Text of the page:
SEO is undoubtedly extremely vital to the success of any website. However, many business owners may not necessarily be familiar with SEO. Indeed, it can seem to be a mystery involving unfathomable terms and processes that don’t make a great deal of sense.
In this post we provide you with detailed explanations of essential SEO jargons:
301 Redirect – If the URL of a page changes, this re-direct will ensure that links to the old page are re-directed to the new one. This helps search engines find the correct destination for a change of domain.
404 Error – This can happen if a URL is typed in incorrectly, or if a page has been removed. It means that the page is not found.
ALT Text – Alternative text used to describe an image. This shows up when a picture can’t be viewed, but is also used by search engines – therefore a useful step in optimising your site.
Anchor Text – This is a phrase that contains a clickable hyperlink – perhaps included in a post or article you have written for another site, which links to your own site or another one relevant to the content.
Backlink – This is an incoming link to a website. When a site links to another, the site being linked to has a backlink from the original one. Backlinks from high-quality sites are an essential part of off-site SEO.
Black Hat SEO – These are techniques that are deceptive & unethical, and go against what the search engines recommend and approve of. Black hat methods may build links quickly in the short term, but will inevitably lead to penalization, or even banning of sites. Any gains in traffic from these tactics are temporary.
Bounce Rate – This can be viewed in Google Analytics (or other analytics packages), and shows the percentage of visitors that leave a page without clicking through to the rest of your site.
Crawler – Also described as a spider, this programme moves through the pages of your site to index them for the search engines.
Deep-linking – This is the process of building links to a number of your website pages, rather than the homepage alone, giving internal pages more visibility.
Impressions – The number of times an ad or page has been shown, whether clicked on or not.
Keywords – When a search engine crawls a page it tries to associate the content with the keywords found on it. When implementing SEO strategies for a client, it is important to pick the right keywords to help rank highly when a search engine user searches for one of these words.
Keyword Density – this is the percentage of times a keyword appears on a page. While it is good to have some keywords included in your page content, too high a density (keyword stuffing) can result in a penalty.
Link Farm – an outdated method of exchanging reciprocal links with other websites to increase ranking. This used to work, as having a lot of high quality sites linked to yours indicates your site’s authority. However, this is considered a form of spam by Google, who are now banishing sites who link farm.
Link Juice – This is the term used to describe the way a site’s authority is passed via a link from one site to another. A highly ranking site provides more link juice than a poor quality site.
Meta Description – This is the phrase that often shows up in search results. It sums up what each page is about, so needs to be concise and interesting enough to encourage people to click through.
Nofollow – This is a way for webmasters to tell search engines not to follow links on this page, or not to follow this specific link.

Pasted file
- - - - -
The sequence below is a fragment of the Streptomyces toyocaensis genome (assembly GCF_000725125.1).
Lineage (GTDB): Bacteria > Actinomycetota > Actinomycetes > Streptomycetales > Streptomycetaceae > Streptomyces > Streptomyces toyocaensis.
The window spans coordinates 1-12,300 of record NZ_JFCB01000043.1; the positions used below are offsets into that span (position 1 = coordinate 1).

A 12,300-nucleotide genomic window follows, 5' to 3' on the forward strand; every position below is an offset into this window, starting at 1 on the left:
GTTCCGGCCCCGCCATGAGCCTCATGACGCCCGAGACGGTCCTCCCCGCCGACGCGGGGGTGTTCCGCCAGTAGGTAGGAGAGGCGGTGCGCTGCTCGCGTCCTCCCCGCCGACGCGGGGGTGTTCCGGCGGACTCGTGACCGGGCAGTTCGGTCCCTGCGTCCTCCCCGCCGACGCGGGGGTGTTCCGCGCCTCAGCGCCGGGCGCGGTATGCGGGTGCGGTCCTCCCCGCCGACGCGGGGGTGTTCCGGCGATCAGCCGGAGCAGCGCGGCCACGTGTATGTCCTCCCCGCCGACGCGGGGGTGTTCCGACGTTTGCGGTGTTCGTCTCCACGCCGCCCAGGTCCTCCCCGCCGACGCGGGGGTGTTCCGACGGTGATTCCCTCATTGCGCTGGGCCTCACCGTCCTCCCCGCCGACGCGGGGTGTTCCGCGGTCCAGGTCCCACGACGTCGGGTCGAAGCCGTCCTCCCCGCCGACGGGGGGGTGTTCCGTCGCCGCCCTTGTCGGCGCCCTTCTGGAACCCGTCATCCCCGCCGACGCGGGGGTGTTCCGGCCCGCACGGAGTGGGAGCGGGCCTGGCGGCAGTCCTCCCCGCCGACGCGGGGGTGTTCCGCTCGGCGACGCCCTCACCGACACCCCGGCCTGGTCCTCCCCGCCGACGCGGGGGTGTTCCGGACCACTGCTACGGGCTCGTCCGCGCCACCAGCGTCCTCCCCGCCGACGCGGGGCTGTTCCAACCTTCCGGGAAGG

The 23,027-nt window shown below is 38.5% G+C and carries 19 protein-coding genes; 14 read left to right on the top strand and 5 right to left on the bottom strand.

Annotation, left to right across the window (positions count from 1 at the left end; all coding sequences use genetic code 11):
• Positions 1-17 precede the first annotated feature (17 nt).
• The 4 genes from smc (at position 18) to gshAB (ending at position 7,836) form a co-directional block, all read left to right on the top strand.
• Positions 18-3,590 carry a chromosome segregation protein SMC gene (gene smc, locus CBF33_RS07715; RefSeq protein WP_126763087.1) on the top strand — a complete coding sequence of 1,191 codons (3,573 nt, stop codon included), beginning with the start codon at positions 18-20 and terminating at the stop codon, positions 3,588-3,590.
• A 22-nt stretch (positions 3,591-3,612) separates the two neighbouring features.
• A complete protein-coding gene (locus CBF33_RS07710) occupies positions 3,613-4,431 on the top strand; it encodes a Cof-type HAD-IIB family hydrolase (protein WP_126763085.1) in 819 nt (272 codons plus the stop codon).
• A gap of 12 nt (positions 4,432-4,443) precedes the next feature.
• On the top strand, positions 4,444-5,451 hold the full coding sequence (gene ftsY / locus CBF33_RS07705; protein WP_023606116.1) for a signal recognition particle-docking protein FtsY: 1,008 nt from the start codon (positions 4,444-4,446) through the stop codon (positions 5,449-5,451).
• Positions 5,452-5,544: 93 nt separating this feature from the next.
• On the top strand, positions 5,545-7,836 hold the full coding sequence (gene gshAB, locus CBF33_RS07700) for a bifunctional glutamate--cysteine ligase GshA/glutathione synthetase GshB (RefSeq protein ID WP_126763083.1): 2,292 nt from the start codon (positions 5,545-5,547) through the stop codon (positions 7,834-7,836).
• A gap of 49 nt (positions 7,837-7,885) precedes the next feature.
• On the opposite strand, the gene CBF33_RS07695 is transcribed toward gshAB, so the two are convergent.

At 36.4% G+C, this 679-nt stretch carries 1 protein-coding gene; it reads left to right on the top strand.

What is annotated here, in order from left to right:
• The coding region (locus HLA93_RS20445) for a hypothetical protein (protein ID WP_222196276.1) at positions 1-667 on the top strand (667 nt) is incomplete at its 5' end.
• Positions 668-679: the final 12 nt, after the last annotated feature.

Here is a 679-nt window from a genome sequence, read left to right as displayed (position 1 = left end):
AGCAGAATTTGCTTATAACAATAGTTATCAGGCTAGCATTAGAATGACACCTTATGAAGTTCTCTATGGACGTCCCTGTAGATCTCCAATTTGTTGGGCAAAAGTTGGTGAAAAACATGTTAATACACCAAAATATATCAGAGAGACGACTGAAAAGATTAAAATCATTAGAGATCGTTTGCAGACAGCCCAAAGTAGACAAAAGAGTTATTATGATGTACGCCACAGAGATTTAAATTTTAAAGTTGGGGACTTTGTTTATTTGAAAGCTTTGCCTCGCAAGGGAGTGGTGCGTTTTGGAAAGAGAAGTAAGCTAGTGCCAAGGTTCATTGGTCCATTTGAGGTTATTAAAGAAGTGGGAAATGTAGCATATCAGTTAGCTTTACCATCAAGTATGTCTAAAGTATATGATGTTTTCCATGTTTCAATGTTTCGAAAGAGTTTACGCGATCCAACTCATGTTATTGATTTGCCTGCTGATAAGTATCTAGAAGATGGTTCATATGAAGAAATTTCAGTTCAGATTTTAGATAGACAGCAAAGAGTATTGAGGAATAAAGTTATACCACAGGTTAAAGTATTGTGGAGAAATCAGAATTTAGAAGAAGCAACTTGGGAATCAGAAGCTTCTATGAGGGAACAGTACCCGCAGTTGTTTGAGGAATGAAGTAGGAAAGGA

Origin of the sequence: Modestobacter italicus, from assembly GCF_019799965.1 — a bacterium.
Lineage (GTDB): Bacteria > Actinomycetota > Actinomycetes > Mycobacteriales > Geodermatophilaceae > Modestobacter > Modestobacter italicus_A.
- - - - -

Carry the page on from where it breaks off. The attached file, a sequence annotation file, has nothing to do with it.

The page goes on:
Noindex – This is a code entered to tell crawlers to avoid indexing the given web page. It may be used for large databases, printer or mobile friendly versions of webpages, or pages you want to keep more private.
Off-site SEO – These SEO strategies are used away from the site itself. Encouraging well-known and trusted sites to link to you, perhaps using social media, is a key approach.
On-site SEO – Is when SEO practises are undertaken on the website itself to improve its search engine position. Providing original, detailed and regularly updated content on your site are key ways to do this.
Page Rank – This is a link analysis algorithm which shows how relevant Google think a page is in relation to a given search term.
Panda – This refers to a change in Google’s search results ranking algorithm. It penalizes low-quality sites which aren’t necessarily spam sites, but feature poor content which isn’t useful.
Penguin – Penguin algorithm updates target spammy sites, specifically those built with black hat techniques.
Hummingbird – Hummingbird algorithm is part of Google’s process to shift from simply searching individual query words to instead understanding the meaning of a query as a whole, and therefore providing more useful and relevant results.
SEO – SEO is the process of increasing the visibility of a webpage in search engine’s search results. Sites are optimised with great quality, regularly updated content, careful consideration of keywords, and utilisation of social media (amongst other techniques) to encourage interaction, interest and links from high quality sites.
SERP – Stands for ‘Search Engine Results Page’. This is the listing of web pages returned to a user, based on the search term they used.
Sitemap – A sitemap is a list of web pages accessible to crawlers and visitors. An XML sitemap is a structured format intended for a search engine, whereas a HTML sitemap helps users find content on the website.
White Hat SEO – White hat SEO techniques are ones that are search engine recommended and approved to boost rankings. They provide the best long term results, and involve appealing to users and building a profile online with great content.